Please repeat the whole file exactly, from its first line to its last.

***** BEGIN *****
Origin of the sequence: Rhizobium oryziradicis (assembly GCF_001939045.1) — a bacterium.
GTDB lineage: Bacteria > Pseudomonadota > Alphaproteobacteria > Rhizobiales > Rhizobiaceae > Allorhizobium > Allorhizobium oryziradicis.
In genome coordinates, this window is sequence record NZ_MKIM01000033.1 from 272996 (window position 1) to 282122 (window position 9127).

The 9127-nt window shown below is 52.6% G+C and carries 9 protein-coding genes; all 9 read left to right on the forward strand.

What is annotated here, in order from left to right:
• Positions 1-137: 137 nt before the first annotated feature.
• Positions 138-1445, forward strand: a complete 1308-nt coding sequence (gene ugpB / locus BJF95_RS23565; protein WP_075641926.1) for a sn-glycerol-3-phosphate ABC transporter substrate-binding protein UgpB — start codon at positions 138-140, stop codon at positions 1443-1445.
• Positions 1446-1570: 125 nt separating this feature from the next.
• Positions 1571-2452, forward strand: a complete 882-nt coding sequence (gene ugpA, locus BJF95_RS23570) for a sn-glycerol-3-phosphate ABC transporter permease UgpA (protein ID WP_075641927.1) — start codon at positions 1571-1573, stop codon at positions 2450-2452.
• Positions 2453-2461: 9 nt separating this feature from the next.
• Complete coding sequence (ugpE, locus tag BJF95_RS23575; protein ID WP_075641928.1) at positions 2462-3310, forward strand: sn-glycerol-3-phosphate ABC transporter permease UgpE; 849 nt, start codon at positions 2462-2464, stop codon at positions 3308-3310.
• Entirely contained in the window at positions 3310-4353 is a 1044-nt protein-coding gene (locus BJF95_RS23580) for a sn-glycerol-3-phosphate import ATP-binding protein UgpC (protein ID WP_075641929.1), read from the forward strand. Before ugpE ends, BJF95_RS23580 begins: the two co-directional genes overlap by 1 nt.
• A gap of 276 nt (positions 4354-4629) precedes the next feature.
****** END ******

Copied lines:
Origin of the sequence: Rhizobium oryziradicis (assembly GCF_001939045.1) — a bacterium.
GTDB lineage: Bacteria > Pseudomonadota > Alphaproteobacteria > Rhizobiales > Rhizobiaceae > Allorhizobium > Allorhizobium oryziradicis.
In genome coordinates, this window is sequence record NZ_MKIM01000033.1 from 272996 (window position 1) to 282122 (window position 9127).

The 9127-nt window shown below is 52.6% G+C and carries 9 protein-coding genes; all 9 read left to right on the forward strand.

What is annotated here, in order from left to right:
• Positions 1-137: 137 nt before the first annotated feature.
• Positions 138-1445, forward strand: a complete 1308-nt coding sequence (gene ugpB / locus BJF95_RS23565; protein WP_075641926.1) for a sn-glycerol-3-phosphate ABC transporter substrate-binding protein UgpB — start codon at positions 138-140, stop codon at positions 1443-1445.
• Positions 1446-1570: 125 nt separating this feature from the next.
• Positions 1571-2452, forward strand: a complete 882-nt coding sequence (gene ugpA, locus BJF95_RS23570) for a sn-glycerol-3-phosphate ABC transporter permease UgpA (protein ID WP_075641927.1) — start codon at positions 1571-1573, stop codon at positions 2450-2452.
• Positions 2453-2461: 9 nt separating this feature from the next.
• Complete coding sequence (ugpE, locus tag BJF95_RS23575; protein ID WP_075641928.1) at positions 2462-3310, forward strand: sn-glycerol-3-phosphate ABC transporter permease UgpE; 849 nt, start codon at positions 2462-2464, stop codon at positions 3308-3310.
• Entirely contained in the window at positions 3310-4353 is a 1044-nt protein-coding gene (locus BJF95_RS23580) for a sn-glycerol-3-phosphate import ATP-binding protein UgpC (protein ID WP_075641929.1), read from the forward strand. Before ugpE ends, BJF95_RS23580 begins: the two co-directional genes overlap by 1 nt.
• A gap of 276 nt (positions 4354-4629) precedes the next feature.